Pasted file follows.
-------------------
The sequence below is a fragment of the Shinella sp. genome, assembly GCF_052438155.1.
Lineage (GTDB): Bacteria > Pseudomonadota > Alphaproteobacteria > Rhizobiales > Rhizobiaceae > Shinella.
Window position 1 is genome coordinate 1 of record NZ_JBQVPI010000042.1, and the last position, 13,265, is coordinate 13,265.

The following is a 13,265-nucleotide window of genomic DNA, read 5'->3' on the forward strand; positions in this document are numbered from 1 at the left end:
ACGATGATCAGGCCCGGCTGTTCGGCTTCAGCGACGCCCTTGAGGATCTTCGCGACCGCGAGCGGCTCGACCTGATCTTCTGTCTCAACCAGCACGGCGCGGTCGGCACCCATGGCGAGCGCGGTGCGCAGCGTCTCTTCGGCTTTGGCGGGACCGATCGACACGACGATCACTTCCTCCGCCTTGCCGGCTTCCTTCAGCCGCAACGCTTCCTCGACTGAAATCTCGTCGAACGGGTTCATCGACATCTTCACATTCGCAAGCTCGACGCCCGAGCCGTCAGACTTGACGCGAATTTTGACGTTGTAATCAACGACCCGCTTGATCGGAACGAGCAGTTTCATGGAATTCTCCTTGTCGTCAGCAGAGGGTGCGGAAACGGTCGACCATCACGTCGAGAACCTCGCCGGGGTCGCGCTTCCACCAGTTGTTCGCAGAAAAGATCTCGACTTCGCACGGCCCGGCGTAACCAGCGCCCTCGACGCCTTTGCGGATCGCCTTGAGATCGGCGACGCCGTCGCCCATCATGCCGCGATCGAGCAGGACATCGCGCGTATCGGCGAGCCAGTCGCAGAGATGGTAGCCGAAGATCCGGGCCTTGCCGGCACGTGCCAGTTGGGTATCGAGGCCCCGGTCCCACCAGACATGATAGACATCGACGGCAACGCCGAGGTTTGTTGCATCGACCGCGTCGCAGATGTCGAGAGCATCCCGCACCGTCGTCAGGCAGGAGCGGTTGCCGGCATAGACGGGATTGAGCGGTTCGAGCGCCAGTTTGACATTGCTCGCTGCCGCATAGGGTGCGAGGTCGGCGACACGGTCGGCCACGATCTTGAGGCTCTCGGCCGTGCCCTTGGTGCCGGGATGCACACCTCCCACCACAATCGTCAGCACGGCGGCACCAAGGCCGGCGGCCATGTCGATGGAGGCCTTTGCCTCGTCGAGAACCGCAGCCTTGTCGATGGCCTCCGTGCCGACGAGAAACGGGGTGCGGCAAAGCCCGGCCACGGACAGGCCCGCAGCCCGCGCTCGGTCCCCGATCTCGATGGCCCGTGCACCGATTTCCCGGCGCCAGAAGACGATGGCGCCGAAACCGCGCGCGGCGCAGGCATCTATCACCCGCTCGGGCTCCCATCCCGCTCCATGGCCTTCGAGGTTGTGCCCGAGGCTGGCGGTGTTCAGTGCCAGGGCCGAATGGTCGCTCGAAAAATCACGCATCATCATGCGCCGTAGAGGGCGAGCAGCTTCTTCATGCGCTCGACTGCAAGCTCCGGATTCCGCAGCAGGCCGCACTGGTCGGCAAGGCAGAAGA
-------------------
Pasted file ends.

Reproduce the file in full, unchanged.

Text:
The sequence below is a fragment of the Shinella sp. genome, assembly GCF_052438155.1.
Lineage (GTDB): Bacteria > Pseudomonadota > Alphaproteobacteria > Rhizobiales > Rhizobiaceae > Shinella.
Window position 1 is genome coordinate 1 of record NZ_JBQVPI010000042.1, and the last position, 13,265, is coordinate 13,265.

The following is a 13,265-nucleotide window of genomic DNA, read 5'->3' on the forward strand; positions in this document are numbered from 1 at the left end:
ACGATGATCAGGCCCGGCTGTTCGGCTTCAGCGACGCCCTTGAGGATCTTCGCGACCGCGAGCGGCTCGACCTGATCTTCTGTCTCAACCAGCACGGCGCGGTCGGCACCCATGGCGAGCGCGGTGCGCAGCGTCTCTTCGGCTTTGGCGGGACCGATCGACACGACGATCACTTCCTCCGCCTTGCCGGCTTCCTTCAGCCGCAACGCTTCCTCGACTGAAATCTCGTCGAACGGGTTCATCGACATCTTCACATTCGCAAGCTCGACGCCCGAGCCGTCAGACTTGACGCGAATTTTGACGTTGTAATCAACGACCCGCTTGATCGGAACGAGCAGTTTCATGGAATTCTCCTTGTCGTCAGCAGAGGGTGCGGAAACGGTCGACCATCACGTCGAGAACCTCGCCGGGGTCGCGCTTCCACCAGTTGTTCGCAGAAAAGATCTCGACTTCGCACGGCCCGGCGTAACCAGCGCCCTCGACGCCTTTGCGGATCGCCTTGAGATCGGCGACGCCGTCGCCCATCATGCCGCGATCGAGCAGGACATCGCGCGTATCGGCGAGCCAGTCGCAGAGATGGTAGCCGAAGATCCGGGCCTTGCCGGCACGTGCCAGTTGGGTATCGAGGCCCCGGTCCCACCAGACATGATAGACATCGACGGCAACGCCGAGGTTTGTTGCATCGACCGCGTCGCAGATGTCGAGAGCATCCCGCACCGTCGTCAGGCAGGAGCGGTTGCCGGCATAGACGGGATTGAGCGGTTCGAGCGCCAGTTTGACATTGCTCGCTGCCGCATAGGGTGCGAGGTCGGCGACACGGTCGGCCACGATCTTGAGGCTCTCGGCCGTGCCCTTGGTGCCGGGATGCACACCTCCCACCACAATCGTCAGCACGGCGGCACCAAGGCCGGCGGCCATGTCGATGGAGGCCTTTGCCTCGTCGAGAACCGCAGCCTTGTCGATGGCCTCCGTGCCGACGAGAAACGGGGTGCGGCAAAGCCCGGCCACGGACAGGCCCGCAGCCCGCGCTCGGTCCCCGATCTCGATGGCCCGTGCACCGATTTCCCGGCGCCAGAAGACGATGGCGCCGAAACCGCGCGCGGCGCAGGCATCTATCACCCGCTCGGGCTCCCATCCCGCTCCATGGCCTTCGAGGTTGTGCCCGAGGCTGGCGGTGTTCAGTGCCAGGGCCGAATGGTCGCTCGAAAAATCACGCATCATCATGCGCCGTAGAGGGCGAGCAGCTTCTTCATGCGCTCGACTGCAAGCTCCGGATTCCGCAGCAGGCCGCACTGGTCGGCAAGGCAGAAGA